Do you know what the team once nicknamed the Tampa Bay Yuccaneers just became?
A legitimate Super Bowl contender.
This isn't a hot take. This isn't tomfoolery. This is about a team with the NFL's second-longest active playoff drought agreeing to sign Tom Brady, as ESPN's Adam Schefter and Jeff Darlington first reported. That's how good Brady is, even at the age of 42.
Don't let that number fool you. There is still a championship or two left in Brady's magical arm. In fact, Brady might have increased the odds that he gets another by joining a team that may be better than the one he just left.
"It wasn't just the division that changed overnight; the whole NFL did," one NFC head coach said. "He's going to be a nightmare for everyone he plays.
"I'm guessing he'll want to prove that the Patriots won because of him. That's a dangerous thing for the rest of us."
No, the Buccaneers aren't the Patriots, but that doesn't mean they don't have the makings of a great team.
Tampa Bay's talent didn't always show in its 7-9 record last season. But look more closely. The Bucs lost six of those games by single digits. And in those six losses, quarterback Jameis Winston turned the ball over an astounding 12 times. Last season, Winston became the first player in league history with 30 touchdowns and 30 interceptions.
Brady had 29 interceptions the past four years—total.
Last year, Julian Edelman was the only Patriots wide receiver who had more than 400 receiving yards. The Buccaneers, meanwhile, have possibly the NFL's best receiver duo in Chris Godwin and Mike Evans, who finished with 2,490 combined receiving yards.
In football, it isn't always about schemes or play calls. Many times, it's about whether my guy can beat your guy, and the Bucs have at least two of those beat-your-ass guys. Combine that with Brady's accuracy, and the offense could be devastating.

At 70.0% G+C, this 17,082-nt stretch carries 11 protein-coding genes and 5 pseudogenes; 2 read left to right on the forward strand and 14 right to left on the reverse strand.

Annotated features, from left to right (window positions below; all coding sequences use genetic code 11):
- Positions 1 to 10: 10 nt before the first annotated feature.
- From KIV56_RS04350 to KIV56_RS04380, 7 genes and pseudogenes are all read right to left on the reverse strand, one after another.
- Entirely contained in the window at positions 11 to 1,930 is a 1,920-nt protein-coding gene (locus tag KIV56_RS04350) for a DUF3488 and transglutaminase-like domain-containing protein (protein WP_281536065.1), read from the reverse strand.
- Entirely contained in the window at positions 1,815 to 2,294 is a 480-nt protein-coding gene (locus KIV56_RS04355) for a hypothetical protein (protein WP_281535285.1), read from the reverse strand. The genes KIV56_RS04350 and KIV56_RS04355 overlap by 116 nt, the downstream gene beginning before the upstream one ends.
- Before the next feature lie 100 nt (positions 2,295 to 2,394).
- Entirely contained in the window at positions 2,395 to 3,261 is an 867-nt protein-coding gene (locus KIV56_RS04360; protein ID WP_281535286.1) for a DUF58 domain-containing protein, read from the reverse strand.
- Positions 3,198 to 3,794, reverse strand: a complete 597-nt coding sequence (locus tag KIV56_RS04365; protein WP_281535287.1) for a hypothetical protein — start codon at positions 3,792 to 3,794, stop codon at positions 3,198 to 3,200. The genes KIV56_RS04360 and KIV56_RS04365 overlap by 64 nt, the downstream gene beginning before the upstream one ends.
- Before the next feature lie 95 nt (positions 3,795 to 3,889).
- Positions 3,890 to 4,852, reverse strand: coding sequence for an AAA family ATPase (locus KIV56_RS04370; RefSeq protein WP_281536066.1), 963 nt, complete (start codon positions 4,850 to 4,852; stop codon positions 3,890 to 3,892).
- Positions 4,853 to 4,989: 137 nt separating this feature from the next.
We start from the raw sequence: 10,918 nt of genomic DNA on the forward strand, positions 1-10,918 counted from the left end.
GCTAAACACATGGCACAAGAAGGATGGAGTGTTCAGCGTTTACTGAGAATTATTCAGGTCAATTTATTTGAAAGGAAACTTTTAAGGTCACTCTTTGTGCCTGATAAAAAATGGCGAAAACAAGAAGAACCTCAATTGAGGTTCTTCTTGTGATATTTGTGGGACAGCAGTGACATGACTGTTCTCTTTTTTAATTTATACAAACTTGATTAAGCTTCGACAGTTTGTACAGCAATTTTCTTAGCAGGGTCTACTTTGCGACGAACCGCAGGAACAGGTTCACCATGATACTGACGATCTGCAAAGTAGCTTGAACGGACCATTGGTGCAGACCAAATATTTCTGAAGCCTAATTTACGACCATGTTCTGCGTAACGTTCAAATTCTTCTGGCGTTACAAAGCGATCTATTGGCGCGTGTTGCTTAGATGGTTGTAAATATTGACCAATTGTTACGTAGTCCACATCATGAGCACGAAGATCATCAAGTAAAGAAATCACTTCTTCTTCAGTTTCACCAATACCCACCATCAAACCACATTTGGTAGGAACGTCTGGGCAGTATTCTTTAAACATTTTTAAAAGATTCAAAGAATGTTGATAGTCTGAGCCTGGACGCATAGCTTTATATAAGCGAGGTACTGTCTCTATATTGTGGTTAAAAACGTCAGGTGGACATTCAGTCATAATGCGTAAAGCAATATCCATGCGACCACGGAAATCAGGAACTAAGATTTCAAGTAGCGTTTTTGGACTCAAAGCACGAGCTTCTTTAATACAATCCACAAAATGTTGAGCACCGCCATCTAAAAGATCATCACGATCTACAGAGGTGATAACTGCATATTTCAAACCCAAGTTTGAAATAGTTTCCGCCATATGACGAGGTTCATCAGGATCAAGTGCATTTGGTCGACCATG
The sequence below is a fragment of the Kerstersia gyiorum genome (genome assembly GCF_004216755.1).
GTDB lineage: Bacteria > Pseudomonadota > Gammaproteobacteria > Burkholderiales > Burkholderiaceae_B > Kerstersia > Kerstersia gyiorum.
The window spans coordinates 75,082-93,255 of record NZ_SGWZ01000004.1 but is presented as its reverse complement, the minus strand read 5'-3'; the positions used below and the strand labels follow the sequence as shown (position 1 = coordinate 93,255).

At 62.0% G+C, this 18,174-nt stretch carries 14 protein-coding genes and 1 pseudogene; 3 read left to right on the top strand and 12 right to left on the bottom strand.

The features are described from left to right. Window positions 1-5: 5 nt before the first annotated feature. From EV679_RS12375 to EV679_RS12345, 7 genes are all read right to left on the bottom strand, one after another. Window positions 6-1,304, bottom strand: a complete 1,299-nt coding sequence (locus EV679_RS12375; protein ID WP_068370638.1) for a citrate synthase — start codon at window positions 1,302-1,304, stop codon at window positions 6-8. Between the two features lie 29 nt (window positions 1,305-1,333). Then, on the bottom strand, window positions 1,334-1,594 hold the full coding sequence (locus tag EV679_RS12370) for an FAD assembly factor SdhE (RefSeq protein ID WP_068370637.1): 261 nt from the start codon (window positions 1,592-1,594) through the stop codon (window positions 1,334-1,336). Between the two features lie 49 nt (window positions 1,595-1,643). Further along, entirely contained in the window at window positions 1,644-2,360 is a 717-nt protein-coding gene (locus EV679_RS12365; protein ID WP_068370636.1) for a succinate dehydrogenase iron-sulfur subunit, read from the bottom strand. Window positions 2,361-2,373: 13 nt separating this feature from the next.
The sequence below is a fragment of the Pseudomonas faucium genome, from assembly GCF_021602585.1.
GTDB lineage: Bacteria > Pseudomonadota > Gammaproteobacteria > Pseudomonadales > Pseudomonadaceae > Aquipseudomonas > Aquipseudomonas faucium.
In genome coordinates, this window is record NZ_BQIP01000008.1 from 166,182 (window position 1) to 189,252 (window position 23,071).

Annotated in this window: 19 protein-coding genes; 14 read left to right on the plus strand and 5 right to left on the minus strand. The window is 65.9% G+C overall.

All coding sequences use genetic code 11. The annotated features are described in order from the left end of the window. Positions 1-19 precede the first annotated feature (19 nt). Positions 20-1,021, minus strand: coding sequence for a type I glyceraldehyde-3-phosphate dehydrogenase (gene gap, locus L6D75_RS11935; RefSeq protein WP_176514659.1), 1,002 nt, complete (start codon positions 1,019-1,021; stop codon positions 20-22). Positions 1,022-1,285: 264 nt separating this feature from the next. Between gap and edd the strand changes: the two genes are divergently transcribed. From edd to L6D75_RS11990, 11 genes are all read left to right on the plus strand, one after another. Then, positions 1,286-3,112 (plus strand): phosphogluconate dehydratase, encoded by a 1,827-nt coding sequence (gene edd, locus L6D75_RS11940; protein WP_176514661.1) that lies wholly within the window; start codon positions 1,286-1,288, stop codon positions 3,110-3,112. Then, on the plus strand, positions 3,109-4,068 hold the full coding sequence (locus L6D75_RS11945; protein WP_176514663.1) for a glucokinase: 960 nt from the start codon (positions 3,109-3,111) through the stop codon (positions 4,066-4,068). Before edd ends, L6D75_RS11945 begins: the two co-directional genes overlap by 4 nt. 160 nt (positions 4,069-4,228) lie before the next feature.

Having an underrated offensive genius in head coach Bruce Arians, a good front office and a defense that is far better than people realize will help, too.
So should the change in NFL scenery.
Simply put, the NFC does not have the heavyweights Brady faced in the AFC. The 49ers and Saints are excellent, but come playoff time, he won't be confronted with the prospect of having to get through Patrick Mahomes and Lamar Jackson every year.
But none of those factors carry as much potential as Brady himself, even at his advanced football age.
His will is as potent as his arm and mind. It's his greatest weapon and is perhaps the biggest reason why the Patriots, like the Buccaneers, might be in for a whiplash-inducing turnaround.
True, there's a long way to go from mid-March to next February, but getting there should be a lot of fun.
Brady's move is an astounding moment involving an incredible player who just left a franchise he helped build into a mega-champion.
Sure, Brady isn't perfect, but he remains as close to a perfect football player as we've ever seen.
And even if he isn't that anymore, he still is good enough to turn a team as non-threatening as the Buccaneers—the damn Buccaneers!—into a Super Bowl team.
Mike Freeman covers the NFL for Bleacher Report. Follow him on Twitter: @mikefreemanNFL.